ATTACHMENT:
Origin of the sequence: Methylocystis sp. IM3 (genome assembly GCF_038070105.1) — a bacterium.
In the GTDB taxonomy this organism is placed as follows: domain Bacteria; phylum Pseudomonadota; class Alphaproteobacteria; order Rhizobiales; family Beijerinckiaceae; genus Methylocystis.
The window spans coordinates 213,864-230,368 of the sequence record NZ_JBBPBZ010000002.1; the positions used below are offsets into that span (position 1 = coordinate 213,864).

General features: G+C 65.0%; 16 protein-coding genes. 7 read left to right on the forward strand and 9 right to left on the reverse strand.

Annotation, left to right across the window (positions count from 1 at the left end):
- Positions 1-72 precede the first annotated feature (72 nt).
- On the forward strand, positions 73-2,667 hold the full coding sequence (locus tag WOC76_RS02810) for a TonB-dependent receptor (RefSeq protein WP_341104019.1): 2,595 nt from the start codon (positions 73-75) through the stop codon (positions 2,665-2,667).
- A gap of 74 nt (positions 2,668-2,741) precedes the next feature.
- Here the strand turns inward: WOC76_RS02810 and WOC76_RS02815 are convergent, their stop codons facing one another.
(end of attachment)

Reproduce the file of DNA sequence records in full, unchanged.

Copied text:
Origin of the sequence: Methylocystis sp. IM3 (genome assembly GCF_038070105.1) — a bacterium.
In the GTDB taxonomy this organism is placed as follows: domain Bacteria; phylum Pseudomonadota; class Alphaproteobacteria; order Rhizobiales; family Beijerinckiaceae; genus Methylocystis.
The window spans coordinates 213,864-230,368 of the sequence record NZ_JBBPBZ010000002.1; the positions used below are offsets into that span (position 1 = coordinate 213,864).

General features: G+C 65.0%; 16 protein-coding genes. 7 read left to right on the forward strand and 9 right to left on the reverse strand.

Annotation, left to right across the window (positions count from 1 at the left end):
- Positions 1-72 precede the first annotated feature (72 nt).
- On the forward strand, positions 73-2,667 hold the full coding sequence (locus tag WOC76_RS02810) for a TonB-dependent receptor (RefSeq protein WP_341104019.1): 2,595 nt from the start codon (positions 73-75) through the stop codon (positions 2,665-2,667).
- A gap of 74 nt (positions 2,668-2,741) precedes the next feature.
- Here the strand turns inward: WOC76_RS02810 and WOC76_RS02815 are convergent, their stop codons facing one another.